The Employment Law Lookout is taking a holiday break this week, but will resume delivering insightful discourse and updates on the day’s most pressing workplace issues next week.

In the meantime, we want to wish all of our readers, contributors, and editors a safe and happy Fourth of July holiday.  We hope you are able to spend time with family, friends, and loved ones and rest assured knowing that we’ll be on the lookout for more management insights to bring you soon.

Thank you and Happy Fourth.

By John Ayers-Mann, Christopher W. Kelleher, Daniel B. KleinRobert A. Fisher, and Ariel Cudkowicz

Seyfarth Synopsis: Massachusetts will move to the second step of Phase II of the State’s reopening plan beginning today, June 22. Updated COVID-19 guidance issued by the Baker Administration increases office occupancy limits to 50% of maximum capacity, permits indoor table service at restaurants, allows use of retail dressing rooms by appointment, and allows close contact personal service providers to resume operations with restrictions.

On Friday, June 19, Governor Baker announced that Massachusetts will move to the second step of Phase II of the state’s reopening plan, beginning today, Monday, June 22. Step 2 of Phase II brings significant changes for restaurants, office spaces, and retailers, and permits more close contact personal service providers to resume operations.

Businesses with office spaces are now permitted to allow more employees to return to the office. The updated guidance increases the number of people permitted in any office space from 25% to 50% of the office’s maximum occupancy, but continues to require businesses to have their employees telework to the extent feasible.

Also in Step 2, restaurants are now permitted to resume indoor table service, but must limit their indoor service in order to ensure compliance with social distancing measures applicable to restaurants under the industry-specific guidelines.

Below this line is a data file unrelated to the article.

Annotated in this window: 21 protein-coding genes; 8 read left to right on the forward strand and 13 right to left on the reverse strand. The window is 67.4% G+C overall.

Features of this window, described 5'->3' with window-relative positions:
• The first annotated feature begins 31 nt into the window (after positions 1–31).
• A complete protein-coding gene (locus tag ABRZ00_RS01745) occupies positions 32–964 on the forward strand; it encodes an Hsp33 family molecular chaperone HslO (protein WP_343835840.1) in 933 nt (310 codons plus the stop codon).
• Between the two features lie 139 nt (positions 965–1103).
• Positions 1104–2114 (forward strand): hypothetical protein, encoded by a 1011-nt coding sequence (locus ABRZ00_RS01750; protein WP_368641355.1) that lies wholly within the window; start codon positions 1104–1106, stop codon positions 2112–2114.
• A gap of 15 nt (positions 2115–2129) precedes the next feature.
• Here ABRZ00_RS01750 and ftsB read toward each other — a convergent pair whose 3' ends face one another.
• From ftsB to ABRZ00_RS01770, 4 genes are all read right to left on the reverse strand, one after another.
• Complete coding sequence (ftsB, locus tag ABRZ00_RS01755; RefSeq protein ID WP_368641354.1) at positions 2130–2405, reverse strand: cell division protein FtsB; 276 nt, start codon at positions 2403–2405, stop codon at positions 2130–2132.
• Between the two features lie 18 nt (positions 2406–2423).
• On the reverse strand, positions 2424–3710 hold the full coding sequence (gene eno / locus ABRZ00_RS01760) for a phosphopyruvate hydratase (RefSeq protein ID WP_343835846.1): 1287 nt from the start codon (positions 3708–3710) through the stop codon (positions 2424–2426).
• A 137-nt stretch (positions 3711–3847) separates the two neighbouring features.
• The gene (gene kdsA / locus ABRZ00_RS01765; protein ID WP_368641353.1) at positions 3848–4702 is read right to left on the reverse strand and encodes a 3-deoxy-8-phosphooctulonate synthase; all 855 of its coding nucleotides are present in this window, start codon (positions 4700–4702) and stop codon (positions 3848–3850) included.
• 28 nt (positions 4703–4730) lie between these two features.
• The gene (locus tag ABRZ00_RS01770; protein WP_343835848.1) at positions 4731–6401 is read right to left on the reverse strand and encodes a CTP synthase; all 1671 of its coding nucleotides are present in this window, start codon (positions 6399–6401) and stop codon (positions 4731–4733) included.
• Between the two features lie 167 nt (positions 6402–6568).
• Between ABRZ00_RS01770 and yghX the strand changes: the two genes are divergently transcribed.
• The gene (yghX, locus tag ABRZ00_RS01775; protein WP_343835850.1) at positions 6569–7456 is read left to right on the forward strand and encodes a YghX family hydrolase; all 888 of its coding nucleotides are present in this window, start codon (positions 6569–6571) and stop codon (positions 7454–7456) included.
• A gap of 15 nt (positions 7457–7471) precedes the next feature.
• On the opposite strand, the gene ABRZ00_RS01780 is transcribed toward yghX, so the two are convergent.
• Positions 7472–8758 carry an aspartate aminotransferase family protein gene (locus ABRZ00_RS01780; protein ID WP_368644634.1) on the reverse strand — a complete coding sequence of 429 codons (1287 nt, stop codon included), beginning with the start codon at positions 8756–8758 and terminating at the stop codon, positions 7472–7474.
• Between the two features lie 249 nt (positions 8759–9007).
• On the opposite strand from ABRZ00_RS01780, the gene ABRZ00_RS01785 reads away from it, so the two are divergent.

Step 2 of Phase II also allows retailers to permit customers to use dressing rooms by appointment only. Finally, several close contact personal service providers, such as personal trainers, tattoo parlors, tanning salons, makeup salons, and hair, nail and skin care businesses, are permitted to resume operations, subject to industry-specific safety standards.

We will continue to keep you apprised of any significant developments with respect to the Commonwealth’s reopening process.

By Erin Dougherty Foley and Katherine Mendez

Seyfarth Synopsis: In light of recent events, the Employment Law Lookout Blog provides some reflection and thought on returning to work in uncertain times.

In February and March we were only just preparing for, and beginning to respond to, the worldwide pandemic. Many of the issues related to returning to work have been identified and addressed for some time now (indeed, in the last month there was a small light beginning to shine at the end of the “getting back to normal” tunnel). At the beginning of May, most employers started to prepare for what all had hoped was some semblance of a “new normal.”  Then, George Floyd was killed and the country exploded — understandably — with grief, and outrage, and, unfortunately, violence. These recent weeks have created new questions and challenges for employers across the nation.

We would be remiss if we did not identify some topics for employers to consider as you navigate these return to work issues.

Respectful Workplaces — employees can’t always check their views at the door. Issues impacting them, their families, and their communities may need to discussed in the workplace. Not all employees will want to discuss these issues; others will. We think it imperative for employers to acknowledge opinions about what has occurred, attempt to understand them, and to give ourselves permission to talk about them in order to disrupt the stereotypes and challenges facing our communities.